U.S. Border Patrol agent Brian A. Terry was killed during a shootout with Mexican bandits south of Tucson, Ariz., in December 2010. Weapons seized afterward were later linked to Operation Fast and Furious, an ATF effort to trace the flow of weapons to Mexican drug cartels.
A long-awaited report on the U.S. government’s controversial gun-trafficking operation known as “Fast and Furious” released Wednesday found no evidence that Attorney General Eric Holder knew of the botched effort to trace the flow of guns to Mexico’s drug cartels prior to its public unraveling in January 2011.
The report by the Justice Department’s Inspector General Michael Horowitz said there is "no evidence that ... Holder was informed about Operation Fast and Furious, or learned about the tactics employed by ATF in the investigation" before Congress began pressing him for information about it in early 2011.
The Justice Department inspector general found no evidence that Atty. Gen. Eric Holder even knew about the operation that brought more than 2000 guns into Mexico. Fourteen federal law enforcement officials, however, are connected to the botched gun trafficking operation. NBC's Pete Williams reports.
The inspector general did determine that the acting deputy attorney general, Gary Grindler, received a briefing about the ill-fated gun-tracing operation in March 2010, but that the briefing "failed to alert Grindler to problems in the investigation."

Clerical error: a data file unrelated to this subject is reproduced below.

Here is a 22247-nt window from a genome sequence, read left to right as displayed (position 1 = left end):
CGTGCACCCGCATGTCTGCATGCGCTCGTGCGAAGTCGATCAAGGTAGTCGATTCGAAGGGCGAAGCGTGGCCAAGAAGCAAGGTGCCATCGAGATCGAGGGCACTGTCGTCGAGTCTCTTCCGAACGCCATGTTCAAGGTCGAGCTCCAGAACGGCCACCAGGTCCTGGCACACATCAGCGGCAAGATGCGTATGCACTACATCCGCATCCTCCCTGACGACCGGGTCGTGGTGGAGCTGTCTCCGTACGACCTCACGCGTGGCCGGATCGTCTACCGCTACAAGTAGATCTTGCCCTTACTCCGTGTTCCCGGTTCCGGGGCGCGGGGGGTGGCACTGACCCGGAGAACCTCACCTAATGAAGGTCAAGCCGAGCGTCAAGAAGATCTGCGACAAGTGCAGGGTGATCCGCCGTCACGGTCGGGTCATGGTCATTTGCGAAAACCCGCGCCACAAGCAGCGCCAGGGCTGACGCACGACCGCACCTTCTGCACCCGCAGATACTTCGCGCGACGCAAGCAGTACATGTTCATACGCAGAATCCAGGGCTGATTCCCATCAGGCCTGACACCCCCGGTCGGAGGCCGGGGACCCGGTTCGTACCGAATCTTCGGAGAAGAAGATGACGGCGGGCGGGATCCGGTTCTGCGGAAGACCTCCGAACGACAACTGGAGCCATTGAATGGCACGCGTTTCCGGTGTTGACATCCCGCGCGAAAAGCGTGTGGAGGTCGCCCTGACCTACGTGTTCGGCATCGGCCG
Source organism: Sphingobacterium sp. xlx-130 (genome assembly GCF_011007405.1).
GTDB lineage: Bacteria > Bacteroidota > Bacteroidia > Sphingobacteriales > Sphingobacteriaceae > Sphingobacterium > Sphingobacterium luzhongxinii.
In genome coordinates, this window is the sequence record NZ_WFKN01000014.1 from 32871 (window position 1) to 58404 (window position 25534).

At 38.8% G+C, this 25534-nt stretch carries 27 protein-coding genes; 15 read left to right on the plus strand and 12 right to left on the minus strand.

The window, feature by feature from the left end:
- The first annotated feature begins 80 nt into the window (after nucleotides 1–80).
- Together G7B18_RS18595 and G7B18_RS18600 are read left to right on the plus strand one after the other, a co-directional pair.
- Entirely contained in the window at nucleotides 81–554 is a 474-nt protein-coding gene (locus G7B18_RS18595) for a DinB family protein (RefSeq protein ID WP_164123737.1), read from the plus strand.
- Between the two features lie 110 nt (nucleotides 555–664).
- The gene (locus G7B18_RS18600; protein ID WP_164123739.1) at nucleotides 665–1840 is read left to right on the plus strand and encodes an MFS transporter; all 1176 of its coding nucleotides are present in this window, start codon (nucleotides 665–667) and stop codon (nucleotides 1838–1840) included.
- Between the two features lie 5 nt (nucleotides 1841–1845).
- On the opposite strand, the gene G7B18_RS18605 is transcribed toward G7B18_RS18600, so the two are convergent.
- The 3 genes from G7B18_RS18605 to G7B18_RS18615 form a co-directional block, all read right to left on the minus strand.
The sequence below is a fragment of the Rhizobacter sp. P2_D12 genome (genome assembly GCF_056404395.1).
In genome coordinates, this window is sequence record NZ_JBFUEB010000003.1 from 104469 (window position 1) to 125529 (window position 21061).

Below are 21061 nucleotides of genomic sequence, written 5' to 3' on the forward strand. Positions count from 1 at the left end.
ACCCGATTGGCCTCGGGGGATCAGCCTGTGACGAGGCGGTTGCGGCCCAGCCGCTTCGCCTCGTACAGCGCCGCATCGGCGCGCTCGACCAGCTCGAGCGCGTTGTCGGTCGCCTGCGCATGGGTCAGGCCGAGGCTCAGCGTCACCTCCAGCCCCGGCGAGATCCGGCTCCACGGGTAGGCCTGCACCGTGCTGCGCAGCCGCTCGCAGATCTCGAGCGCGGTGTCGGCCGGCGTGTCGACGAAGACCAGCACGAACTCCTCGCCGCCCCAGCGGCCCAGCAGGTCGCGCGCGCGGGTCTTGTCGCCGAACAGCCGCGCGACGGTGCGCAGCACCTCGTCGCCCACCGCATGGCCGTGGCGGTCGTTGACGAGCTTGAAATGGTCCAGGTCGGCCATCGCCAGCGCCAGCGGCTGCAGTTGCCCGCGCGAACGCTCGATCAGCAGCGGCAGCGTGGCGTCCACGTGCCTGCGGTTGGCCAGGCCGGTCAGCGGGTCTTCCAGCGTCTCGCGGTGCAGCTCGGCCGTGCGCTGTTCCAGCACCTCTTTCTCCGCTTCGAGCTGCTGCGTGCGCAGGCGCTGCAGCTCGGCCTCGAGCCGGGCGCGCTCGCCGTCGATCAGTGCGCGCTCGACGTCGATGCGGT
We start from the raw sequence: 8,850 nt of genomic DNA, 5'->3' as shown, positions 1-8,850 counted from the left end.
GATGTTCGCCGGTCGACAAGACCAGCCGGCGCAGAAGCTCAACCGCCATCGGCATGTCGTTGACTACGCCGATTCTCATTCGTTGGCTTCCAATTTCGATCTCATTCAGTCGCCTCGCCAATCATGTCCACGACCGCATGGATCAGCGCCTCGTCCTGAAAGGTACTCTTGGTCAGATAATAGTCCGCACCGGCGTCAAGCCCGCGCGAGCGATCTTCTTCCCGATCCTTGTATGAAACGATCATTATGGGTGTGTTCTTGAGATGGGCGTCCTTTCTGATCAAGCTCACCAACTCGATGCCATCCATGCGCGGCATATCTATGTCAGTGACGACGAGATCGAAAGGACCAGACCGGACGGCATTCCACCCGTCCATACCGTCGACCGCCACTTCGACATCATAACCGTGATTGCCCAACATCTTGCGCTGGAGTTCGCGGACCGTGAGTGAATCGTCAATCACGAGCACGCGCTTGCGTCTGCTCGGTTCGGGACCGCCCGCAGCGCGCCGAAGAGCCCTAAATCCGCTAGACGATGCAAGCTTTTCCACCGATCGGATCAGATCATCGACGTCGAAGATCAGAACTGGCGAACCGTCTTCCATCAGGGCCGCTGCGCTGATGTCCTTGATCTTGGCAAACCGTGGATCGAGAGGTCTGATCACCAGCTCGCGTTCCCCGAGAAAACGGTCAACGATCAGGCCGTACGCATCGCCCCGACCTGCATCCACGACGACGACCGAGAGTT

The report also concluded that the operation was "seriously flawed and supervised irresponsibly" by federal officials in Arizona, who allowed it to continue in hopes of scoring a big case against a gun-trafficking organization despite obvious problems.
No one in Arizona, at ATF headquarters in Washington or at the Justice Department acted to end the operation until two weapons that were allowed to flow into Mexico were found at the scene of a shootout where a federal border agent, Brian Terry, was killed in December 2010.
"Fast and Furious" was an attempt to trace the flow of guns from the US into Mexico. ATF agents were instructed to allow suspected gun runners for the Mexican cartels to take guns into Mexico, because local ATF officials and local prosecutors believed they could then follow the weapons to the cartel higher-ups in Mexico. It didn't work that way, and roughly 2,000 guns were lost, most of them AK-47-type rifles, the report said.
Even after two of the trafficked guns showed up at the scene of Terry's death, senior ATF leaders did little to find out what went wrong. Instead, the report said, Kenneth Melson, then the acting ATF director, seemed more concern that agents were leaking information to the news media about the botched operation.
Holder, in a statement issued immediately after the report's release, said its "key conclusions are consistent with what I, and other Justice Department officials, have said for many months now," that senior Justice Department officials were unaware of the "flawed strategy and tactics" that dated back to the administration of George W. Bush and made no effort to "cover up information or mislead Congress about it."
Holder also announced that Melson, who was transferred out of the top job at the ATF last year, was retiring, effective immediately. A second Justice Department official, former Deputy Assistant Attorney General Jason Weinstein, has resigned. The report said Weinstein failed to tell Attorney General Holder about problems with the Fast and Furious operation.